An article in the Topeka State Journal published Jan. 27, 1941, described how two professors, Dwight Bolinger of Washburn College and Mario Sancho of the Colegio San Luis in Cartago, Costa Rica, would be exchanging positions, “with Bolinger teaching Sancho’s classes at the Central American college, and the Costa Rican taking the Topekan’s position as a member of the department of modern languages at Washburn. With his family, Professor Bolinger will sail from New Orleans February 12 for a year’s stay in Costa Rica. At the College of San Luis, he will teach Spanish literature and perhaps some courses in English. The Bolingers will occupy the Sancho home in Cartago and the Sanchos the Bolinger home at 1201 High.”
“The exchange professorship, worked out by Professor Bolinger thru correspondence with Sancho and the minister of public education of Costa Rica, is probably the first of its kind in this part of the country which is independent of any educational or governmental organization.”
“‘We’re looking ahead eagerly to our year in Costa Rica,’ Professor Bolinger said. ‘For several years I’ve been on the panel of the state department for an exchange professorship in Latin America, but the preferences have usually been given to teachers in the scientific or professional fields.'”
“Cartago, where the Bolingers will live and where 4-year-old Clyde will attend kindergarten, is a small college town of about 9,000 population, and the former capital of Costa Rica. It is situated a short distance from the present capital, San Jose.”
The Washburn Review of Jan. 10, 1941, provides additional information. Describing the family’s plans, it states that the family “will stop at Havana and Puerto Limon, and go from there to Cartago, 5,000 feet above sea level, with a climate of perpetual spring.” Referring to Mario Sancho, with whom Dwight was trading jobs, the article notes that Sancho “is a well known writer and teacher in his country. He served as consul at Boston for ten years, was Charge d’Affaires in Mexico for the Costa Rican government. He taught at Brown university and did his graduate work at Harvard university.” According to another newspaper, name unknown, in an article published on Feb. 12, 1941, Mrs. Sancho was an American whom he met during his period as Boston consul.
In an interview after returning to the U.S. (Washburn Review, Feb. 6, 1942), Dwight described the Costa Ricans’ enthusiasm for sports. “The Costa Rican president dismissed all of the nation’s schools when an important football game was played there. The football they play is similar to American soccer. Bicycle racing is one of their most highly developed sports.” “I expected to find a country of lush forests with about one person per square mile. Instead it was located on a central plateau high in the mountains with the people in about the expected ratio but crowded into one spot.” Noting that Costa Ricans claim to have a peaceful country, instead, he said, they are “a restless, noisy people who are far from peaceful. Because the towns are built close together after the nature of Spanish towns, you can hear all the noise of the neighbors and of the street. At all hours of night people walk down the streets and, in passing your house, run their canes down the clapboarding.” The Sancho home, where the Bolingers were staying, had the disadvantage of being on the main street close to the bus station.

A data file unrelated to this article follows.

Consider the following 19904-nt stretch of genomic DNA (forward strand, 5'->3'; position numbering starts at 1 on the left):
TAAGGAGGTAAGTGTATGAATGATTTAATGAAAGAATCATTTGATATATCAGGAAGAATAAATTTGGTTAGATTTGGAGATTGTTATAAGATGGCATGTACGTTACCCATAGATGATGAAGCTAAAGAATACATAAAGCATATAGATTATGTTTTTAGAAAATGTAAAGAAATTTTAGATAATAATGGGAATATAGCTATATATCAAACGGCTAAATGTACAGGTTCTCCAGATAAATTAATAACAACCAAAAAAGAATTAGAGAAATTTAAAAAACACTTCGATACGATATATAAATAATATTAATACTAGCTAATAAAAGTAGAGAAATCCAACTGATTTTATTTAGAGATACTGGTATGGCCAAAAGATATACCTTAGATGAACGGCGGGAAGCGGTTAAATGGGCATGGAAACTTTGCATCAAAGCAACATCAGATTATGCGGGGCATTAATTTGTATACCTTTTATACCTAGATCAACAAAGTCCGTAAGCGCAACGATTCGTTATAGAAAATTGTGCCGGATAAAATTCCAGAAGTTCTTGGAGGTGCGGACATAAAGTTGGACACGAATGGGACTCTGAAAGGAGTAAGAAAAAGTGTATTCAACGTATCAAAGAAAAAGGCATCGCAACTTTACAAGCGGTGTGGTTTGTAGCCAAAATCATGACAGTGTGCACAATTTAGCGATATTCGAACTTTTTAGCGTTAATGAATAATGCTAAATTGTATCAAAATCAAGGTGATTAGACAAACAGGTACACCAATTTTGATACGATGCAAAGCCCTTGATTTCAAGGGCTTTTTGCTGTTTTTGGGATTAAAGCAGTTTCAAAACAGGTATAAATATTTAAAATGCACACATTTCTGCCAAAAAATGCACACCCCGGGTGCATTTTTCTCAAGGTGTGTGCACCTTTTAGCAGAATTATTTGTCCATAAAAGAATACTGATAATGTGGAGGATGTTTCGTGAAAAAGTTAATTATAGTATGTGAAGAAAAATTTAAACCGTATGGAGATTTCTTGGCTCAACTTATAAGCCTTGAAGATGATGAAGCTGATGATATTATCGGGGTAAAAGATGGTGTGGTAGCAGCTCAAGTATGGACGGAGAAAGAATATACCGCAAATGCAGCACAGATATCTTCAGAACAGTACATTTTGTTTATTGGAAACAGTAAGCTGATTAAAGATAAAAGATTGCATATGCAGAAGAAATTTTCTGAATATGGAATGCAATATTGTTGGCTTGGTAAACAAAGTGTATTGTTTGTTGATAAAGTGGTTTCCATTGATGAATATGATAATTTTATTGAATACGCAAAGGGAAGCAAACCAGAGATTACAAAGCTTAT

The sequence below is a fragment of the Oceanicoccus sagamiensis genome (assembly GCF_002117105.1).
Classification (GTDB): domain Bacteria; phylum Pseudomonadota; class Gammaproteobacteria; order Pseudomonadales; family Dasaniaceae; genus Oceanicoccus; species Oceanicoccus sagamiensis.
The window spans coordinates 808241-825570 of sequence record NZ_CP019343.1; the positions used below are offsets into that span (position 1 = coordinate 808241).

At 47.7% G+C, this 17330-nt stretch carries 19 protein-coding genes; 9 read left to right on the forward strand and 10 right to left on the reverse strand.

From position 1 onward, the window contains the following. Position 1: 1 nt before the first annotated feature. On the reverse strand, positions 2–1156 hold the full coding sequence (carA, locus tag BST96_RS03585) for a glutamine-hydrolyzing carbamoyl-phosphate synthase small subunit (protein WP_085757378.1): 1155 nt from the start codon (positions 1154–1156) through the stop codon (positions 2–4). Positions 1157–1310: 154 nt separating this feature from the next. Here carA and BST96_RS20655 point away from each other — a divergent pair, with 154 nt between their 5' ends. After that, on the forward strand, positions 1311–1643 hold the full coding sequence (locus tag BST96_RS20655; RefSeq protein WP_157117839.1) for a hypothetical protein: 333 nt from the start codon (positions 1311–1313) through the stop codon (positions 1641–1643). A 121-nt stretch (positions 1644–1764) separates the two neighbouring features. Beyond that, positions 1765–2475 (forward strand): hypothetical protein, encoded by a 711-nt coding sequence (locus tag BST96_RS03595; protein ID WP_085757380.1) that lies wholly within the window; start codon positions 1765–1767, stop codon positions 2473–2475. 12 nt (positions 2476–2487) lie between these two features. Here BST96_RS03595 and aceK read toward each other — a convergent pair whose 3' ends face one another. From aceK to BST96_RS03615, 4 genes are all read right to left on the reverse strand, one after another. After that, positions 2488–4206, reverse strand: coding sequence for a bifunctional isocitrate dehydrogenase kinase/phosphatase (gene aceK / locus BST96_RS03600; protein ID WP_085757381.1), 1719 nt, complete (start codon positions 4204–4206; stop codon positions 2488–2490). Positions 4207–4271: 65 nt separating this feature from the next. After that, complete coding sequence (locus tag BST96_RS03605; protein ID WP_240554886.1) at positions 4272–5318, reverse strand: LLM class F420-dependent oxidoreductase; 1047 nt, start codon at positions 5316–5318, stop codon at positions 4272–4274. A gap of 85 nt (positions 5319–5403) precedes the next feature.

In Costa Rica, he noted, “the people hold celebrations the year round. Greatest of these is the Festival of Holy Week. During that week, the men dress as Roman soldiers and parade thru the streets. An image of Christ bearing the heavy cross is carried thru the streets accompanied by a group of people representing the Jews.”
Dwight’s time in Costa Rica was memorable, so much to that in 1987 he, his son Bruce, and daughter-in-law Charlotte paid a visit to the country. It had been 46 years since Dwight was last there. During the visit they were invited to dinner at the home of one of his former students.
During the time Dwight was teaching at the University of Costa Rica in 1941, he recognized a need at the university for a decent single-volume English-language dictionary. Consequently, he arranged with The Merriam Company of Springfield, Massachusetts to donate a copy of their Webster’s New International Dictionary, published that same year. Containing 3,350 pages, 12,000 words, and 600,000 entries, the donation drew the attention of the local newspaper.